In the present study all these four instruments were administered to a sample of 55 male and female students living in a mixed university housing. Based upon this, scores on the various scales are compared, and it is concluded that the four questionnaires seem to a greater or lesser extent to be measuring the same underlying phenomenon. It appears that whereas the first four Herrmann-indicators relate quite well to each other (and in the expected direction), some of the negative correlations are ascribed to the fact that the scoring of some of the items is reversed. Similarly the Richardson, the Hansen/Lundsgaard/the Donegan, and the question-index from the Herrmann instrument also correlate quite well among each other. The relationship between, on the one hand, other of the Herrmann-indicators, and the four self-administered questionnaires, is somewhat less convincing, although significant correlations exist.

DICHOTIC LISTENING

Dichotic listening is a technique based upon the observation that information sent to the left ear initially is received in the right brain half and vice versa. When conflicting information is sent to the left and right ears at the same tire, the information the individual chooses to process reflects tendencies to rely more or less upon left or right brain Processing.

In earlier work (Hansen/Lundsgaard, 1980 and 1981) I have tried to work with different versions of this technique, and I have compared the results with measurements obtained with the use of other techniques generally believed to reflect differences in left vs. right brain processing. Surprisingly enough, very few attempts have been made in the past to cross-validate such different measurement techniques, and those attempts which have been published do not at all look convincing.

In the presentation, these problems are discussed and some of the implications that follow from the scarce evidence regarding the validity of the measurements applied are touched upon.

Eventually, a new revised dichotic listening technique is being described and initial results with [ this technique are compared with findings from - previous studies. At the present time, it seems i that the new technique has a such improved reliability as compared with techniques used in the past.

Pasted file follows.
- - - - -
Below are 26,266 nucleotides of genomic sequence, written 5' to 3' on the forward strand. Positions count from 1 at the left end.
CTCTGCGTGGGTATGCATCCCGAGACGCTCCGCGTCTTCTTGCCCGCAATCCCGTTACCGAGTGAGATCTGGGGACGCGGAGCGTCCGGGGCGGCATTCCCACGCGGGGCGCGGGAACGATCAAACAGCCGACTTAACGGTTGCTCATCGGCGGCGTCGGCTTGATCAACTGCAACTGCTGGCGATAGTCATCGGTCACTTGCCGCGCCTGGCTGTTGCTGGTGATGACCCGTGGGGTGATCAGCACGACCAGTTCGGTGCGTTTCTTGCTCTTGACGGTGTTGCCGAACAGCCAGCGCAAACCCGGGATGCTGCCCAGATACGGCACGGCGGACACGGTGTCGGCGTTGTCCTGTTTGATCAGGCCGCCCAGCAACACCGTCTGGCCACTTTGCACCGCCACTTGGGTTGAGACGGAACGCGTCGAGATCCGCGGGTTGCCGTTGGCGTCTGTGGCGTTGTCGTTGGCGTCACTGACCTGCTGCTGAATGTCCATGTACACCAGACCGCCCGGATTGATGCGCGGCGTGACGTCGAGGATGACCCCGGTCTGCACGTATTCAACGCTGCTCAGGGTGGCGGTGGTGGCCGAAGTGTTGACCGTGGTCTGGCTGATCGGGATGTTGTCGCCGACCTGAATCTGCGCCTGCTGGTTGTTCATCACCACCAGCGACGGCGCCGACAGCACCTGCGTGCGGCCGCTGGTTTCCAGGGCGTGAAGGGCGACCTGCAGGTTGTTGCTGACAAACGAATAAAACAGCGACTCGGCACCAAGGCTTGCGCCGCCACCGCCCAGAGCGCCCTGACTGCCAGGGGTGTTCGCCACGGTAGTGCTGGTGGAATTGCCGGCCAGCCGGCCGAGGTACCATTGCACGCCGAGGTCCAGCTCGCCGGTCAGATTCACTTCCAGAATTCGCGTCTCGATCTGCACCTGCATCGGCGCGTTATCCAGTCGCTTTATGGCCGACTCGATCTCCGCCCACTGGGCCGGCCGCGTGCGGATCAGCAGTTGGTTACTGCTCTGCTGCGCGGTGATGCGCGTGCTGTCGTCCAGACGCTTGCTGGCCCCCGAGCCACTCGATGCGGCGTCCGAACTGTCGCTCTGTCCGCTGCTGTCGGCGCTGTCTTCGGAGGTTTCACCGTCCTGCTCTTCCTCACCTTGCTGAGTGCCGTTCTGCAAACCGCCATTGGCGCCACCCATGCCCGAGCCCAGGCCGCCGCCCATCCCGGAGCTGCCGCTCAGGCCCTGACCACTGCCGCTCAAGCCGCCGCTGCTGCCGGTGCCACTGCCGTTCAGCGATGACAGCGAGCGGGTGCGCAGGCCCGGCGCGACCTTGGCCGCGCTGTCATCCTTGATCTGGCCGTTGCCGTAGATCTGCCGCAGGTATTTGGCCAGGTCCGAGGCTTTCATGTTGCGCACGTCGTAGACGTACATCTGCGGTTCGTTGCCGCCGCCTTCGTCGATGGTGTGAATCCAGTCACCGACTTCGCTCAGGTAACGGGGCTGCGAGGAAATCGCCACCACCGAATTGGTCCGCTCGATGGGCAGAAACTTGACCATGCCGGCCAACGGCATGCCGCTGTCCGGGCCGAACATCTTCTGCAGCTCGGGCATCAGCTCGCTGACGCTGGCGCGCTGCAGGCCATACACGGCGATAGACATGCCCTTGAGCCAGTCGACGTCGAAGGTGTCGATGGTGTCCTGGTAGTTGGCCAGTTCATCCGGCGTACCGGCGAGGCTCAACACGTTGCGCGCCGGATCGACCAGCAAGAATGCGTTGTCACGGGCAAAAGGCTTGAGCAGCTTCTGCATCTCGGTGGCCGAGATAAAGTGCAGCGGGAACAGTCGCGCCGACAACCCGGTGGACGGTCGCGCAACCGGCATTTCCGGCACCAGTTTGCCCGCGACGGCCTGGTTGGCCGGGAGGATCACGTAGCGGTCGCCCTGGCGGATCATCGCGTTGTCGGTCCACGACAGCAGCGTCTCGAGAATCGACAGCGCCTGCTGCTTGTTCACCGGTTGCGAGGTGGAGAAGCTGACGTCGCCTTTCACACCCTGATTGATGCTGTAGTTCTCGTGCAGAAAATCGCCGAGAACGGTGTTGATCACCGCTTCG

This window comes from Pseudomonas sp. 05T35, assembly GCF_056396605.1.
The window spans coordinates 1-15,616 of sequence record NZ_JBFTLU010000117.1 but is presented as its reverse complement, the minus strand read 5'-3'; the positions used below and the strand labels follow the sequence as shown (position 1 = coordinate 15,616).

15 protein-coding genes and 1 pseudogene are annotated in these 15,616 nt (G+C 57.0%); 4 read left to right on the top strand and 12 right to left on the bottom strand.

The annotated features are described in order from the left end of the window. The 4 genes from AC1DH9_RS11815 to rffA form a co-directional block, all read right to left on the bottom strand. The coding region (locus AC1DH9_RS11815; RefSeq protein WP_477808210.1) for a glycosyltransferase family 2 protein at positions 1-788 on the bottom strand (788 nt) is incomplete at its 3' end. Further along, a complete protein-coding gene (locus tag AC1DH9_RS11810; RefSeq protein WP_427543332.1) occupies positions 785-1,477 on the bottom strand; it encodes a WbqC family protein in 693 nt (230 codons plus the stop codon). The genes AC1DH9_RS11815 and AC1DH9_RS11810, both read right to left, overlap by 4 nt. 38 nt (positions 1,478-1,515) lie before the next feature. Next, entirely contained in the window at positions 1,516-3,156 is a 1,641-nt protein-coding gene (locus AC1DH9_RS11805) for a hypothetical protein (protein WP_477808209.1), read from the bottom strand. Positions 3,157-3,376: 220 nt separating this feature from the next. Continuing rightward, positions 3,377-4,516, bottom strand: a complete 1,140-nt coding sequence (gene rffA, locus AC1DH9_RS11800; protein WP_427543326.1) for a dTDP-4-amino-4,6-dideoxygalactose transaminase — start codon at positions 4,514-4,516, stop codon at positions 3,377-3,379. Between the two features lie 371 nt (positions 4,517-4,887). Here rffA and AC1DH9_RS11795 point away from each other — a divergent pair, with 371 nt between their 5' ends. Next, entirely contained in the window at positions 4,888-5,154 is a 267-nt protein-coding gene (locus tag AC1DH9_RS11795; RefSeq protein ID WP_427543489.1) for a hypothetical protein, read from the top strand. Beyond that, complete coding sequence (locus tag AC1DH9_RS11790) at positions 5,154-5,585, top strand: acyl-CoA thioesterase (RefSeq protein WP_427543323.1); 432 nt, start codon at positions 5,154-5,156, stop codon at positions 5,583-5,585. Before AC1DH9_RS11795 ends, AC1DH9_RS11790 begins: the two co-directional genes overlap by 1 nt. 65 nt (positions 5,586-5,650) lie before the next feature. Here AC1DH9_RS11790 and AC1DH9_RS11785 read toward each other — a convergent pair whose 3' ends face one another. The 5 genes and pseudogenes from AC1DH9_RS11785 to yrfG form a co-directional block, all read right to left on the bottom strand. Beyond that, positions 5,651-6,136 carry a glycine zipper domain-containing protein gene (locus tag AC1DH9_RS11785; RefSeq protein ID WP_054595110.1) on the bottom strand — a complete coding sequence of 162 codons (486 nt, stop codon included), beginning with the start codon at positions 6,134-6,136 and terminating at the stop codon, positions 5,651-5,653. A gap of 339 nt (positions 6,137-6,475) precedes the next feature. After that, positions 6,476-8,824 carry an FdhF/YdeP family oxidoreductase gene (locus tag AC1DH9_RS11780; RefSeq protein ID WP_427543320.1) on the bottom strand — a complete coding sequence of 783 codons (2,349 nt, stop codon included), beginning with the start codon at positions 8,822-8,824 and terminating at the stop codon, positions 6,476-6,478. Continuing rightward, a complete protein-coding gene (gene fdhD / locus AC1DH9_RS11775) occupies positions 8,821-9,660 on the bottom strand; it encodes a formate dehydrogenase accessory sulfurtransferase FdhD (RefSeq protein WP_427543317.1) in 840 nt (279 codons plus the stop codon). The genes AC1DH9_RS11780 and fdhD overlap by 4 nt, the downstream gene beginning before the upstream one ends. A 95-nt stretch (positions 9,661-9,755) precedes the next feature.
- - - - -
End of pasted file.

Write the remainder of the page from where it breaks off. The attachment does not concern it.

THE RELATIONSHIP BETWEEN DICHOTIC LISTENING AND SELF-ADMINISTERED QUESTIONNAIRES

In the presentation the correlations between dichotic listening scores and the measurement obtained with the 4 self-administered questionnaire instruments are reproduced, All correlations are small, and some in the wrong direction!

Altogether, therefore, the present study suggests that what is being measure 1 with available self-administered questionnaires, is not the same as what is being measured with dichotic listening. With an eye to the difficulties involved in establishing meaningful indexes of brain lateralization in studies using EEG-measures reported elsewhere, it is concluded that at the present time it seems far from obvious how we can and should measure hemispherical lateralization in normal individual.

Altogether it is therefore tempting to warn against oversimplifying applications of existing measures of hemispherical lateralization before more is known about what is actually being measured with the various instruments administered.

REFERENCES

Bunderson, C.V., J.. Olsen and W.E. Herrmann (1981), "Patterns of Brain Dominance and Their Relationships to Tests of Cognitive Processing, Personality, and Learning StYle." unpublished paper.

Hansen, F. & N.E. Lundsgaard (1980), "Developing an Instrument to Identify Individual Differences,"  in the Processing of Pictorial and Other Non-Verbal Information, Kent B. Monroe (ed.), Advances in Consumer Research, Vol. VIII, Ann Arbor, Michigan.

Hansen, F. & N.E. Lundsgaard (1981), "A Comparison of Alternative Measures of Individual Differences in Brain Lateralizaton," A Mitchell (ed. ), Advances in Consumer Research, Vol. IX, Ann Arbor, Michigan.

Richardson, A. (1977), "Verbalizer-Visualizer: A Cognitive Style Dimension," Journal of Mental Imagery, 1, pp. 109-125.